Last year’s Supreme Court decision in the case of Arnold v Britton [2015] provides useful guidance as to how the courts will interpret contracts. Whilst this was a landlord and tenant case concerning the interpretation of service charge clauses, it is actually a case about the essentials of how the courts will approach the interpretation of contracts. 


The case concerned long leases of chalets at Oxwich Leisure Park on the Gower peninsula in South Wales which had been granted between 1977 and 1991. Each lease contained a covenant by the tenants to pay service charge and whilst the covenant differed slightly between the leases the majority of the leases provided that the tenant was to pay:

a proportionate part of the expenses and outgoings incurred by the Lessor in the repair maintenance renewal…and the provision of services hereinafter set out in the yearly sum of Ninety Pounds and value added tax (if any) for the first Year of the term hereby granted increasing thereafter by Ten Pounds per hundred for every subsequent year or part thereof”

The landlord’s interpretation of this provision was that the clause provided for a fixed annual charge of ninety pounds for the first year then increasing each subsequent year by ten per cent on a compound basis. 25 of the tenants disputed this as such an interpretation would result in them paying over £500,000 in service charge per annum by 2072.


The Supreme Court (by majority of 4-1) declined to interpret the leases in a way which protected the tenants from the consequences of the service charge provisions and sided with the landlord.

In his leading judgment, Lord Neuberger, President of the Supreme Court, commented that when “interpreting a written contract, the court is concerned to identify the intention of the parties by reference to “what a reasonable person having all the background knowledge which would have been available to the parties would have understood [those intentions to be] using the language in the contract”. A court will do that by assessing the meaning of the words used, here in the service charge provision, in light of:

  1. the natural and ordinary meaning of the clause;
  2. any other relevant provisions of the contract;
  3. the overall purpose of the clause and the contract;
  4. the facts and circumstances known or assumed by the parties at the time that the document was executed; and
  5. commercial common sense; but
  6. disregarding subjective evidence of any party’s intentions.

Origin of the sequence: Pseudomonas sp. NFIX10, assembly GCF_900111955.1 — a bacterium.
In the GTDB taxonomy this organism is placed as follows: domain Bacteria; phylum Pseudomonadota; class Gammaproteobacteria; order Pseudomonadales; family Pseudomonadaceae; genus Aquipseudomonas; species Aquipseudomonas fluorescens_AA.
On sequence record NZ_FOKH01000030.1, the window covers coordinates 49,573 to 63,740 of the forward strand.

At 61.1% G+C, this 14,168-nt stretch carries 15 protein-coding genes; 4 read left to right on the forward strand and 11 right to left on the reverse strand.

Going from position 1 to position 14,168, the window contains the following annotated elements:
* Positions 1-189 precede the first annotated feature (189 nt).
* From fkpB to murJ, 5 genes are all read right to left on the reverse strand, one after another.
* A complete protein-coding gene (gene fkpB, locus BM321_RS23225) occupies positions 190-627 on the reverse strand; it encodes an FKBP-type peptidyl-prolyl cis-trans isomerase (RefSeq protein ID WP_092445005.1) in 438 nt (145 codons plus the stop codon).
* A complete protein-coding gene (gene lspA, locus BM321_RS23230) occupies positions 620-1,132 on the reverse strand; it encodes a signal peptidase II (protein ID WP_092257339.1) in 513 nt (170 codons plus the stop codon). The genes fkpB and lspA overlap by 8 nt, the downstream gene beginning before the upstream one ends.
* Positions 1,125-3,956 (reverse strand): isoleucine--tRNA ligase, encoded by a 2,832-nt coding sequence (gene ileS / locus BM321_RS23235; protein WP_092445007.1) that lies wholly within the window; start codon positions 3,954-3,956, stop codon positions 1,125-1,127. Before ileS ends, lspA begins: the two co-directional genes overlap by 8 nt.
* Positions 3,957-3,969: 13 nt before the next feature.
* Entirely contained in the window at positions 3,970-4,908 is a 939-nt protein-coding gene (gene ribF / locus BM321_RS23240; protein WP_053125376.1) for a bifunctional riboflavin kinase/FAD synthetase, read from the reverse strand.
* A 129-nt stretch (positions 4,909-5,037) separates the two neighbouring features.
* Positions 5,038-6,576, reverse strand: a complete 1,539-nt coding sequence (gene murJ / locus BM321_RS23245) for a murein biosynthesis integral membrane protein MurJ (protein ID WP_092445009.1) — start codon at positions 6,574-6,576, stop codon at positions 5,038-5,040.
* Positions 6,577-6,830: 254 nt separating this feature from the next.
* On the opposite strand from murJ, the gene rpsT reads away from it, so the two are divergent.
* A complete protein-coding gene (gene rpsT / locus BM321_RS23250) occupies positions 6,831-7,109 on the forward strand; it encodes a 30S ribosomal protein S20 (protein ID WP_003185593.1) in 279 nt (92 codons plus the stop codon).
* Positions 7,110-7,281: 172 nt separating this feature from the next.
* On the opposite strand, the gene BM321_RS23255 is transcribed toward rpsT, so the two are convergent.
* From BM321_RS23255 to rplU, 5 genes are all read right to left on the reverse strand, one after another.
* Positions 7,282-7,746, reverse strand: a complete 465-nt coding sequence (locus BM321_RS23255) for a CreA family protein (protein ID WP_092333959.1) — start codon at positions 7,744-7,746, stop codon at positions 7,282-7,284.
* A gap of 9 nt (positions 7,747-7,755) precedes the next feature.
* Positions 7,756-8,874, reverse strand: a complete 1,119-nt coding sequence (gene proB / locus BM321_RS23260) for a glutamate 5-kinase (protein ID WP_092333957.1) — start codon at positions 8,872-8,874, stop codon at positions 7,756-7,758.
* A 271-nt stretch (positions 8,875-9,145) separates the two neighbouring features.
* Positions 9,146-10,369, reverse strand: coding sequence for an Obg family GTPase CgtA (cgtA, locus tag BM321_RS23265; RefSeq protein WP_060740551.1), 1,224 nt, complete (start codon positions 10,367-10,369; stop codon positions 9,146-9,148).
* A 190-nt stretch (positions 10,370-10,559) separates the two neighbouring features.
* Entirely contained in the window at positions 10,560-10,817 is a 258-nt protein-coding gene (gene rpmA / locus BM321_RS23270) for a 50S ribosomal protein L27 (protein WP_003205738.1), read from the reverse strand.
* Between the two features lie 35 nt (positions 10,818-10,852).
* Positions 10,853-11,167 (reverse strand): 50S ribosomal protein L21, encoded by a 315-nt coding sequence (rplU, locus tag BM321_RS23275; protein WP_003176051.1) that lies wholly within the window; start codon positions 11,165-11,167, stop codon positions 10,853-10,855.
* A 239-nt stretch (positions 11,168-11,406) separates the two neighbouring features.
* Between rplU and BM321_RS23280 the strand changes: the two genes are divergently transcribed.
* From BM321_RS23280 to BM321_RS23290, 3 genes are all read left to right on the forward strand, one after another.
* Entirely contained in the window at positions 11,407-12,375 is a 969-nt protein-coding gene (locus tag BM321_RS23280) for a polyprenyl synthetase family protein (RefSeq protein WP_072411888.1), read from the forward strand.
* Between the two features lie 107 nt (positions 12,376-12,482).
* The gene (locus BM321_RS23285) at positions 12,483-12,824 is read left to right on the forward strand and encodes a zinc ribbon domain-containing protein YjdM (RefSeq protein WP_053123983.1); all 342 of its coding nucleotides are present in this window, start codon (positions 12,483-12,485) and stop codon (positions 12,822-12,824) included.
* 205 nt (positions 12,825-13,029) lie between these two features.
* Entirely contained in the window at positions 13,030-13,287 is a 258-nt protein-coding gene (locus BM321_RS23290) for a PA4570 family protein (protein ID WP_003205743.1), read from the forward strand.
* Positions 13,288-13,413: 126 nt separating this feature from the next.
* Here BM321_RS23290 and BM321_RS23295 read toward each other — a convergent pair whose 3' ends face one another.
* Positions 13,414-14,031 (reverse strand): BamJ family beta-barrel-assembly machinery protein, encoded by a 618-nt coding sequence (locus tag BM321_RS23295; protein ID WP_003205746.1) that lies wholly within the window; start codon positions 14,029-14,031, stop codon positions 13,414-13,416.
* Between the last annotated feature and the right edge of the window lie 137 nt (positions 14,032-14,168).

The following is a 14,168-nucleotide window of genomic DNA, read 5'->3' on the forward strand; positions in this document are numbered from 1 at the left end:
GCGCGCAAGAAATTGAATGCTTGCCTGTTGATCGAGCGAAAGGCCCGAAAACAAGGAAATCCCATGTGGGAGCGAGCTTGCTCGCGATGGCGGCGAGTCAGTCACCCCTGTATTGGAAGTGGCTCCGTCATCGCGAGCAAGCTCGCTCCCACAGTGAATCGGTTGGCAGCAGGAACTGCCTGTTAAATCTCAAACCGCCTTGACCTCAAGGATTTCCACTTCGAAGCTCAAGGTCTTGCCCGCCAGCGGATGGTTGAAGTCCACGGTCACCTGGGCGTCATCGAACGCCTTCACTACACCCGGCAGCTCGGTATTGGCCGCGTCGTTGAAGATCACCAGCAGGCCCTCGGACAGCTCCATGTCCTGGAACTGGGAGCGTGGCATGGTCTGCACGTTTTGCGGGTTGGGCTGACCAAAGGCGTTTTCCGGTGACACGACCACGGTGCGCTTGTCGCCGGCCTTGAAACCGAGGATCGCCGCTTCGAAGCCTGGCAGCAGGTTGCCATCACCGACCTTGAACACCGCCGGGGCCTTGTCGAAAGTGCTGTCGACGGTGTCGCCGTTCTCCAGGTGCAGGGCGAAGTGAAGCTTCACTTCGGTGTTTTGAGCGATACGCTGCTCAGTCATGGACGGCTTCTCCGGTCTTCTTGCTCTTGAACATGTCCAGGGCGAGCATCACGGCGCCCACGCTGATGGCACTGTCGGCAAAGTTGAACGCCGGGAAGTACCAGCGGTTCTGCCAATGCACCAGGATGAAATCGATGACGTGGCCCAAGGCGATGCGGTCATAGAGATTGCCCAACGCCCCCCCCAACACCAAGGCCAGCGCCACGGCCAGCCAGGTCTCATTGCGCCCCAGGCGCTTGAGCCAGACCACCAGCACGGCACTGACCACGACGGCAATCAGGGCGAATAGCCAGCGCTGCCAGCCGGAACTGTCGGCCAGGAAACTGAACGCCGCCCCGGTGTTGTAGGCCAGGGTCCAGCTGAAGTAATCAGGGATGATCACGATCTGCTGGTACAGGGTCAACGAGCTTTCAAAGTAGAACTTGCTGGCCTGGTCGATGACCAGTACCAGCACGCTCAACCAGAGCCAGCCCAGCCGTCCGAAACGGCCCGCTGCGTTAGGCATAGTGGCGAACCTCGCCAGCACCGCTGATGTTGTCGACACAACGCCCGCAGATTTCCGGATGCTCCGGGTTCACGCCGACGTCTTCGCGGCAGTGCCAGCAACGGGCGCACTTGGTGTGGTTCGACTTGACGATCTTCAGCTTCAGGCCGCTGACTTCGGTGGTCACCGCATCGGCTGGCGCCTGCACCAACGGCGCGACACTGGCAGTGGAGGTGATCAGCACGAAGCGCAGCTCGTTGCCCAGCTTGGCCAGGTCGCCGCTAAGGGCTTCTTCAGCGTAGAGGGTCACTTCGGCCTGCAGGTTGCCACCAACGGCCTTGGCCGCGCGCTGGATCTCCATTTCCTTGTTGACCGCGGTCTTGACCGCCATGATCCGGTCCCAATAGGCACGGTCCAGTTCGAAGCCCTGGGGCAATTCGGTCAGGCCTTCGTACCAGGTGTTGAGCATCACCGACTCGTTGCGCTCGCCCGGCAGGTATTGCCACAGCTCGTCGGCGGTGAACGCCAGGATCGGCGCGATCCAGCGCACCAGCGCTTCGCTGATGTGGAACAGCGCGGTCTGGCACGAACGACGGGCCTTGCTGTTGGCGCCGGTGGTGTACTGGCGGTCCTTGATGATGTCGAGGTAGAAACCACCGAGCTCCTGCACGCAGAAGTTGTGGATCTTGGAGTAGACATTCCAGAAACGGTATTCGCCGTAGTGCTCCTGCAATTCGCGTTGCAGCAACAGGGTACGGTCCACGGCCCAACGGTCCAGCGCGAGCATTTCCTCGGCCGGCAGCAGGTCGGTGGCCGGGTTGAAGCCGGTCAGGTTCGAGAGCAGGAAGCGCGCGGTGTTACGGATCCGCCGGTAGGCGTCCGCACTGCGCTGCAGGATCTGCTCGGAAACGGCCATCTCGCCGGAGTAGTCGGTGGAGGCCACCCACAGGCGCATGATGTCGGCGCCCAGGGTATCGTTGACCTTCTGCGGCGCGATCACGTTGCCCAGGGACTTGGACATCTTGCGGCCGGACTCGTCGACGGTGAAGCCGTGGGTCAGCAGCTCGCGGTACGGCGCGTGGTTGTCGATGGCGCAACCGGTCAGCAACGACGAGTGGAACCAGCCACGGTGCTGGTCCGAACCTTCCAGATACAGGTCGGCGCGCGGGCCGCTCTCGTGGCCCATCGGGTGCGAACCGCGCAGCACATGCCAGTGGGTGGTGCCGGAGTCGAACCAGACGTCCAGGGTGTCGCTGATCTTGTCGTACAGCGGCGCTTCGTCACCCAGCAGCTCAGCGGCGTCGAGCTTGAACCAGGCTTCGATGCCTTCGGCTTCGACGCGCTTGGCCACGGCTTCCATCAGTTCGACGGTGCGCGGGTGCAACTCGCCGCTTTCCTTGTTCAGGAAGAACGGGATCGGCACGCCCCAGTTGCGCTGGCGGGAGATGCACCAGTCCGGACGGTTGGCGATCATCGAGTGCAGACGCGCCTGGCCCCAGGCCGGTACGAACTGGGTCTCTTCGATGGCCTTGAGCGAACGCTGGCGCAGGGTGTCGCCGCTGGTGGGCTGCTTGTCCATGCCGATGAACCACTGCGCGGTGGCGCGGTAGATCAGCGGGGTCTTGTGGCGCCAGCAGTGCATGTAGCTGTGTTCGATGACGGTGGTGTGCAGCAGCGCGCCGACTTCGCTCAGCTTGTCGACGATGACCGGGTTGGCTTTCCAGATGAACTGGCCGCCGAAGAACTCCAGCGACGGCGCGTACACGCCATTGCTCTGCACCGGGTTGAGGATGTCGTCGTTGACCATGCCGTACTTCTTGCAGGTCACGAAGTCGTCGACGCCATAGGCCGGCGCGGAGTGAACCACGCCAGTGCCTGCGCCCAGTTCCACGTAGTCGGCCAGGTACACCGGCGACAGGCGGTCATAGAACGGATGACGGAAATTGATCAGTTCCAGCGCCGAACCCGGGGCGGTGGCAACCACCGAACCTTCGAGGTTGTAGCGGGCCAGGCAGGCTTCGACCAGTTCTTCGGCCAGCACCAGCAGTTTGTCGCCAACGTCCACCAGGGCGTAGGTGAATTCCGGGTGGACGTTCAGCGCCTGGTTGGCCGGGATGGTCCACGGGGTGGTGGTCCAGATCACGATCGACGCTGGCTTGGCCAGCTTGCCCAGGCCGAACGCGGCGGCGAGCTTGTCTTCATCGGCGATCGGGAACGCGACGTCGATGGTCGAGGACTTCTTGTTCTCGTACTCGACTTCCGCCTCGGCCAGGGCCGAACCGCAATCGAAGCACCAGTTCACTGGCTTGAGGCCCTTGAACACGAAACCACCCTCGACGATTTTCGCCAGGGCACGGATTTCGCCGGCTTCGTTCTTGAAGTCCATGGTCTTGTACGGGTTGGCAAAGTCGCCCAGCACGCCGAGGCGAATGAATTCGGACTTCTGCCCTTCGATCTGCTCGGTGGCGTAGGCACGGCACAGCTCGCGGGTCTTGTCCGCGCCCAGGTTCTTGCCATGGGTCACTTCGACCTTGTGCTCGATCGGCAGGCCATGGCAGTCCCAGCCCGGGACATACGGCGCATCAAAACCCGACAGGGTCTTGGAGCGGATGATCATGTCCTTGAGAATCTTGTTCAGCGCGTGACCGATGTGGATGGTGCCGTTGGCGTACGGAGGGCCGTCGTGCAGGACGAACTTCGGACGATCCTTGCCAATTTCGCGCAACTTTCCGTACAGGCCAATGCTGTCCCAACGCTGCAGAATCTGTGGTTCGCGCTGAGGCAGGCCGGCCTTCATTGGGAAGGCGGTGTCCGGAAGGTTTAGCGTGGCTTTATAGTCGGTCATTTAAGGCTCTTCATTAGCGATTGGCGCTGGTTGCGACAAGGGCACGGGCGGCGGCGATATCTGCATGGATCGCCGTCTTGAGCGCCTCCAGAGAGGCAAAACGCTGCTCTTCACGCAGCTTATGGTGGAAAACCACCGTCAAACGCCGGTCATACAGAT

Overall the court’s stance was that the wording of the lease was adequately clear such that there was no need for the court to step in and re-write the bargain the parties had agreed between themselves, even if that was now a bad bargain for one of the parties, by departing from the natural meaning of the words used. The clearer the natural meaning of a clause, the more difficult it would be to depart from it.

The court also set out some key factors relating to the interpretation of contracts:

  • Commercial common sense should not be used to undervalue the importance of the language of the contract – especially as the parties have control over the language they use but not over the interpretation of their contracts by the court.
  • The less clear that the wording of a contract is, the more ready the court would be to depart from the natural meaning of that wording (and vice versa).
  • Commercial common sense should not be applied retrospectively. The court should look at how the contract would have been interpreted when it was made using the facts known or reasonably available to the parties at that time.
  • Commercial common sense is a very important factor to take into account when interpreting a contract, but a court should be very slow to reject the natural meaning of a provision as correct simply because it appears to be a very imprudent term for one of the parties to have agreed, even ignoring the benefit of wisdom of hindsight.

The court also pointed out that when the leases were granted, inflation was running at a very high level and that the tenants were perhaps keen to have a cap on their outgoings. Unfortunately the arrangements set out in the leases then began to unravel for the tenants after the rate inflation fell and remained low.


Whilst there is no new law here and the decision ultimately turns on the interpretation of the particular lease in question, this decision is a helpful reminder of the rules and interpretation of written contracts. In particular, it is a clear demonstration of how the court should apply the principal of commercial common sense.

That principle should only be applied by the court when the meaning of the relevant provision is ambiguous. Commercial common sense is not a relevant consideration where the natural meaning of the language used is clear, even if this would result in commercially detrimental consequences. At the end of the day the court will not step in to save a party from a bad bargain.


  • When negotiating a contract consider from the outset what rights, obligations and liabilities each party is to have now and in the future.
  • Then consider how those rights, obligations and liabilities are to be stated in the contract and ensure that language and drafting used carefully reflects the intentions of the parties now and in the future and that both parties are in agreement.
  • If there is to be a mechanism for the calculation of a payment for instance, work through the formula or mechanism in the contract first using theoretical figures to check that it will not result in a disproportionate or unintended consequence, before the contract is signed.
  • Ensure that the contract reflects the parties intentions before it is signed otherwise the court may take a literal interpretation to the drafting used and that may not reflect the parties agreement later down the line.